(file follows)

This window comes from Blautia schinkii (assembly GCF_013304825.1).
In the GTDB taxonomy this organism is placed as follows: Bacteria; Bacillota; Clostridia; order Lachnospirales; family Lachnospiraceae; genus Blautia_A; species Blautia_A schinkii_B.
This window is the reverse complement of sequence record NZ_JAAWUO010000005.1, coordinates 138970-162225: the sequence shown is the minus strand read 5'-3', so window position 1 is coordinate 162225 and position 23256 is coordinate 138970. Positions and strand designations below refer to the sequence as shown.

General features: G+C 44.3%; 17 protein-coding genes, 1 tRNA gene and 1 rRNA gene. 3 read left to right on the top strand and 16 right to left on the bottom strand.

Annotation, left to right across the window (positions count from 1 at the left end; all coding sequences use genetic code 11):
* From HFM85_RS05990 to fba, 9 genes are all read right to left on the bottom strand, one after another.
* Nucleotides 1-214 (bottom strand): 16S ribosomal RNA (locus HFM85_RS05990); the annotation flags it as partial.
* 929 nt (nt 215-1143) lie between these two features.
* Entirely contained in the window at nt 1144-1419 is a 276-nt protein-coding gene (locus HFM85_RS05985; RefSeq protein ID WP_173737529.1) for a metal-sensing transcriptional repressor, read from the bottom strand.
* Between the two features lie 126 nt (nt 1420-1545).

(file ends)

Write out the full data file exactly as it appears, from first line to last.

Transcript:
This window comes from Blautia schinkii (assembly GCF_013304825.1).
In the GTDB taxonomy this organism is placed as follows: Bacteria; Bacillota; Clostridia; order Lachnospirales; family Lachnospiraceae; genus Blautia_A; species Blautia_A schinkii_B.
This window is the reverse complement of sequence record NZ_JAAWUO010000005.1, coordinates 138970-162225: the sequence shown is the minus strand read 5'-3', so window position 1 is coordinate 162225 and position 23256 is coordinate 138970. Positions and strand designations below refer to the sequence as shown.

General features: G+C 44.3%; 17 protein-coding genes, 1 tRNA gene and 1 rRNA gene. 3 read left to right on the top strand and 16 right to left on the bottom strand.

Annotation, left to right across the window (positions count from 1 at the left end; all coding sequences use genetic code 11):
* From HFM85_RS05990 to fba, 9 genes are all read right to left on the bottom strand, one after another.
* Nucleotides 1-214 (bottom strand): 16S ribosomal RNA (locus HFM85_RS05990); the annotation flags it as partial.
* 929 nt (nt 215-1143) lie between these two features.
* Entirely contained in the window at nt 1144-1419 is a 276-nt protein-coding gene (locus HFM85_RS05985; RefSeq protein ID WP_173737529.1) for a metal-sensing transcriptional repressor, read from the bottom strand.
* Between the two features lie 126 nt (nt 1420-1545).